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Does your child know how to study?

(11 Posts)
allyrr Sat 13-Jan-18 15:41:02

Hi everyone,

I'm new to this forum but I've got a sixteen year old and he is really struggling to find a study style that works for him. He's more than capable but his grades are slipping and he's just not interested.

Does anyone else have the same problem? If so do you have any suggestions/tips for overcoming this problem?

Thanks in advance.


BackforGood Sat 13-Jan-18 20:58:19

I have had the same issue with all 3 of mine - bright dc who were never really challenged that much in school, and who therefore never really learned how to work at academic studies / how to revise.
No, I don't have the answer, though, sorry.

missmapp Sat 13-Jan-18 21:04:39

No.ds1 is in year 8 and really struggled with revising for recent exams. I really worry for the heavier years ahead. I did a timetable for him and guided him through diff ways to revise but he really struggled.

superram Sat 13-Jan-18 21:18:51

Revision cards are fine but allow a lot of procrastination. With the challenge of the new specs he needs to be doing exam questions and applying his knowledge-not just copying out/making notes.

junebirthdaygirl Sat 13-Jan-18 22:21:10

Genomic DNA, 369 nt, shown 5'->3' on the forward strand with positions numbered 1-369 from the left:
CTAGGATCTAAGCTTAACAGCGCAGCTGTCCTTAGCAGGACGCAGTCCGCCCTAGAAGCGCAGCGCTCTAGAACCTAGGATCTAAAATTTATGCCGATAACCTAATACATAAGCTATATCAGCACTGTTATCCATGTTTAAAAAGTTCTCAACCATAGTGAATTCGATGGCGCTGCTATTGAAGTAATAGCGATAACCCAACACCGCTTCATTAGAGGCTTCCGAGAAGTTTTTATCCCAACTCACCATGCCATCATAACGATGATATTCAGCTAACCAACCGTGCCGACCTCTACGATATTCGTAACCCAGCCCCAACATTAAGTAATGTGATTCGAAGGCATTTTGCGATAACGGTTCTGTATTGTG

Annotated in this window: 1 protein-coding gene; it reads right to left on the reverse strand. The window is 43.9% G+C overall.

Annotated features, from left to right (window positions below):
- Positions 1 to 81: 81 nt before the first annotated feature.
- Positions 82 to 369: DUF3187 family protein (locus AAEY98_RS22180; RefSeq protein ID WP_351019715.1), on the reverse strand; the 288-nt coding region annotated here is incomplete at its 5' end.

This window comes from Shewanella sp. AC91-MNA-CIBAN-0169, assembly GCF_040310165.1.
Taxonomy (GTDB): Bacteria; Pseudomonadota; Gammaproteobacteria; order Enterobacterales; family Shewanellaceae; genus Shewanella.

When my ds was that age he would pick a topic eg history then he would ask me to check him on it. He would then realise what he wasn't retaining. We made up quick things to help him summarise. I learnt a lot of history!!
Bit by bit he learnt what he needed to do to retain stuff developing his own style.
He had to be ready to agree to me helping him...l just told him l was available but up to him to come to me.

GHGN Sun 14-Jan-18 00:23:59

Whatever the actual exam requires then do exactly that. One might need to read up some notes, look up some formulae but that should be minimal compares to actual practice.
A Maths exam requires sitting down in silence, solve some Maths problems with pen and paper. No amount of note reading, highlighting, watching online videos can be substitued for that. The student can start with a short paper, a few topics at a time and build up to a whole paper but it has to be done.
Same as other subjects, if you have to write essays then sit down and write them. If it is an oral exam, find someone and talk to them. If you have to memorise something, learn it, repeat it, write it down, draw it etc.

It is like preparing for a marathon, they might need to a bit of theory, starting with shorter distances. But at some points, they will need to run a marathon. Reading and making notes are the worst method of revision for many subjects.

noblegiraffe Sun 14-Jan-18 01:05:16

Some tips here:

Sillybilly1234 Sun 14-Jan-18 01:21:05


JustRichmal Sun 14-Jan-18 09:20:16

Google "Tony Buzan". He did a lot of work studying how we learn and has written several books on such subjects as mind maps, how to memorise facts, how to read texts, when to repeat revision.

BackforGood Sun 14-Jan-18 19:47:10

Thanks Noble. Don't know how I missed that thread smile

allyrr Mon 15-Jan-18 10:46:33

Thanks for all the tips folks!

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